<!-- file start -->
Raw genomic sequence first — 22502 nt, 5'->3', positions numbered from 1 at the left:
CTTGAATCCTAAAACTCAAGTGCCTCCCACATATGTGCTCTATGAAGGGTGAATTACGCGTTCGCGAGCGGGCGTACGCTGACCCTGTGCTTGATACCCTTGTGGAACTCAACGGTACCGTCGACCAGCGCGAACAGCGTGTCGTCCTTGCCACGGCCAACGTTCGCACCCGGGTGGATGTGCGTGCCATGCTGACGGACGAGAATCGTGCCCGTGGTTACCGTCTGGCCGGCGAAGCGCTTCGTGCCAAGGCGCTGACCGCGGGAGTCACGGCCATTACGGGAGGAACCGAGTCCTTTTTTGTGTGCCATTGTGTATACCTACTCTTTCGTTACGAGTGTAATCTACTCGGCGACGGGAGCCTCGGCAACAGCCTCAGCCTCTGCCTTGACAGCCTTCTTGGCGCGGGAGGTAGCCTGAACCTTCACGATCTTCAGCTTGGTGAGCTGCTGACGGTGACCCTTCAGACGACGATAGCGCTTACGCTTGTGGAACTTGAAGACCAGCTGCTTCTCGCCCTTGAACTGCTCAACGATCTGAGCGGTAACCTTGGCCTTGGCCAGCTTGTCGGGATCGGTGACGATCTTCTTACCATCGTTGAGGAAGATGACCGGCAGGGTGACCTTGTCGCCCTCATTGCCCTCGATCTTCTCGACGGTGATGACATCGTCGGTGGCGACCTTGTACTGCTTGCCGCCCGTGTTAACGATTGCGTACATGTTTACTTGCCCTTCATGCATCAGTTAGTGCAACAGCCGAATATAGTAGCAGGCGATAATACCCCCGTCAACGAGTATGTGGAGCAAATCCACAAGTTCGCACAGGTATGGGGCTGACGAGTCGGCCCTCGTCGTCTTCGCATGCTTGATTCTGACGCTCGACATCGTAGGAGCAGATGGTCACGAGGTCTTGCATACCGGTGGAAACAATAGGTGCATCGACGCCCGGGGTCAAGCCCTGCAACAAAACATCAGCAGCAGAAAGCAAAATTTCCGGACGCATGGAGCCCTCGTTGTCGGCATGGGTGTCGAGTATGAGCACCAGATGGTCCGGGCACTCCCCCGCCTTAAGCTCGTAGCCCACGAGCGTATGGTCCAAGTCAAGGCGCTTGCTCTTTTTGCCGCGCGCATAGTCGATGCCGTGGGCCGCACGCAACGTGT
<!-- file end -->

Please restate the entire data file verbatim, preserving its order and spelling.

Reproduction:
Raw genomic sequence first — 22502 nt, 5'->3', positions numbered from 1 at the left:
CTTGAATCCTAAAACTCAAGTGCCTCCCACATATGTGCTCTATGAAGGGTGAATTACGCGTTCGCGAGCGGGCGTACGCTGACCCTGTGCTTGATACCCTTGTGGAACTCAACGGTACCGTCGACCAGCGCGAACAGCGTGTCGTCCTTGCCACGGCCAACGTTCGCACCCGGGTGGATGTGCGTGCCATGCTGACGGACGAGAATCGTGCCCGTGGTTACCGTCTGGCCGGCGAAGCGCTTCGTGCCAAGGCGCTGACCGCGGGAGTCACGGCCATTACGGGAGGAACCGAGTCCTTTTTTGTGTGCCATTGTGTATACCTACTCTTTCGTTACGAGTGTAATCTACTCGGCGACGGGAGCCTCGGCAACAGCCTCAGCCTCTGCCTTGACAGCCTTCTTGGCGCGGGAGGTAGCCTGAACCTTCACGATCTTCAGCTTGGTGAGCTGCTGACGGTGACCCTTCAGACGACGATAGCGCTTACGCTTGTGGAACTTGAAGACCAGCTGCTTCTCGCCCTTGAACTGCTCAACGATCTGAGCGGTAACCTTGGCCTTGGCCAGCTTGTCGGGATCGGTGACGATCTTCTTACCATCGTTGAGGAAGATGACCGGCAGGGTGACCTTGTCGCCCTCATTGCCCTCGATCTTCTCGACGGTGATGACATCGTCGGTGGCGACCTTGTACTGCTTGCCGCCCGTGTTAACGATTGCGTACATGTTTACTTGCCCTTCATGCATCAGTTAGTGCAACAGCCGAATATAGTAGCAGGCGATAATACCCCCGTCAACGAGTATGTGGAGCAAATCCACAAGTTCGCACAGGTATGGGGCTGACGAGTCGGCCCTCGTCGTCTTCGCATGCTTGATTCTGACGCTCGACATCGTAGGAGCAGATGGTCACGAGGTCTTGCATACCGGTGGAAACAATAGGTGCATCGACGCCCGGGGTCAAGCCCTGCAACAAAACATCAGCAGCAGAAAGCAAAATTTCCGGACGCATGGAGCCCTCGTTGTCGGCATGGGTGTCGAGTATGAGCACCAGATGGTCCGGGCACTCCCCCGCCTTAAGCTCGTAGCCCACGAGCGTATGGTCCAAGTCAAGGCGCTTGCTCTTTTTGCCGCGCGCATAGTCGATGCCGTGGGCCGCACGCAACGTGT